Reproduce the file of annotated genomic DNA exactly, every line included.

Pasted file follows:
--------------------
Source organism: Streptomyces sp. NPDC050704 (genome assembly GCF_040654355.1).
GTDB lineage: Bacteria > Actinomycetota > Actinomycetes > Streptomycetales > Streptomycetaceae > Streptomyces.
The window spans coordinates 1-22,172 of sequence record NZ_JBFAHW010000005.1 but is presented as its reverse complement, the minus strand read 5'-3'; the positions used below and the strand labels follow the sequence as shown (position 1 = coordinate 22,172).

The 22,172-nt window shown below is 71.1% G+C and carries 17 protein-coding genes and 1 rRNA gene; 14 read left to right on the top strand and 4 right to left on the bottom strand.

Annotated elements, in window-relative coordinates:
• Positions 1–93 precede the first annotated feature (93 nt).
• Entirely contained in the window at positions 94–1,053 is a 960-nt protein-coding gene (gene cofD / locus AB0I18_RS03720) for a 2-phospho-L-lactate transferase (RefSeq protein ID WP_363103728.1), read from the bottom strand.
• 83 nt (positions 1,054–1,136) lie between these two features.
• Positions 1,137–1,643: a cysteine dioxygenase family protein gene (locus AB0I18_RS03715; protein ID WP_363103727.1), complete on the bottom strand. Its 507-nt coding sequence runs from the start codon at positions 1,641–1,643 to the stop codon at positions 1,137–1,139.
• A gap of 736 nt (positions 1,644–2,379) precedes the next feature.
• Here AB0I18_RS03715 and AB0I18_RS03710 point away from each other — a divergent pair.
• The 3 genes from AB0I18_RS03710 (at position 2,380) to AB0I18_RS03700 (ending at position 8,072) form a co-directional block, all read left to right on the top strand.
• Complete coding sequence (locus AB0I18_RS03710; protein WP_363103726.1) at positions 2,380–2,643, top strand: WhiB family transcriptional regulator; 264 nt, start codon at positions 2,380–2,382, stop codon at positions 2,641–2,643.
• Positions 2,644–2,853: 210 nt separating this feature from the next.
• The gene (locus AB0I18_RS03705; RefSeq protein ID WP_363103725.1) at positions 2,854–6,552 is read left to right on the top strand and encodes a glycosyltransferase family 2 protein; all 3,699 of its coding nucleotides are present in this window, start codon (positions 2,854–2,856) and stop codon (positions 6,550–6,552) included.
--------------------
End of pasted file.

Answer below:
Source organism: Streptomyces sp. NPDC050704 (genome assembly GCF_040654355.1).
GTDB lineage: Bacteria > Actinomycetota > Actinomycetes > Streptomycetales > Streptomycetaceae > Streptomyces.
The window spans coordinates 1-22,172 of sequence record NZ_JBFAHW010000005.1 but is presented as its reverse complement, the minus strand read 5'-3'; the positions used below and the strand labels follow the sequence as shown (position 1 = coordinate 22,172).

The 22,172-nt window shown below is 71.1% G+C and carries 17 protein-coding genes and 1 rRNA gene; 14 read left to right on the top strand and 4 right to left on the bottom strand.

Annotated elements, in window-relative coordinates:
• Positions 1–93 precede the first annotated feature (93 nt).
• Entirely contained in the window at positions 94–1,053 is a 960-nt protein-coding gene (gene cofD / locus AB0I18_RS03720) for a 2-phospho-L-lactate transferase (RefSeq protein ID WP_363103728.1), read from the bottom strand.
• 83 nt (positions 1,054–1,136) lie between these two features.
• Positions 1,137–1,643: a cysteine dioxygenase family protein gene (locus AB0I18_RS03715; protein ID WP_363103727.1), complete on the bottom strand. Its 507-nt coding sequence runs from the start codon at positions 1,641–1,643 to the stop codon at positions 1,137–1,139.
• A gap of 736 nt (positions 1,644–2,379) precedes the next feature.
• Here AB0I18_RS03715 and AB0I18_RS03710 point away from each other — a divergent pair.
• The 3 genes from AB0I18_RS03710 (at position 2,380) to AB0I18_RS03700 (ending at position 8,072) form a co-directional block, all read left to right on the top strand.
• Complete coding sequence (locus AB0I18_RS03710; protein WP_363103726.1) at positions 2,380–2,643, top strand: WhiB family transcriptional regulator; 264 nt, start codon at positions 2,380–2,382, stop codon at positions 2,641–2,643.
• Positions 2,644–2,853: 210 nt separating this feature from the next.
• The gene (locus AB0I18_RS03705; RefSeq protein ID WP_363103725.1) at positions 2,854–6,552 is read left to right on the top strand and encodes a glycosyltransferase family 2 protein; all 3,699 of its coding nucleotides are present in this window, start codon (positions 2,854–2,856) and stop codon (positions 6,550–6,552) included.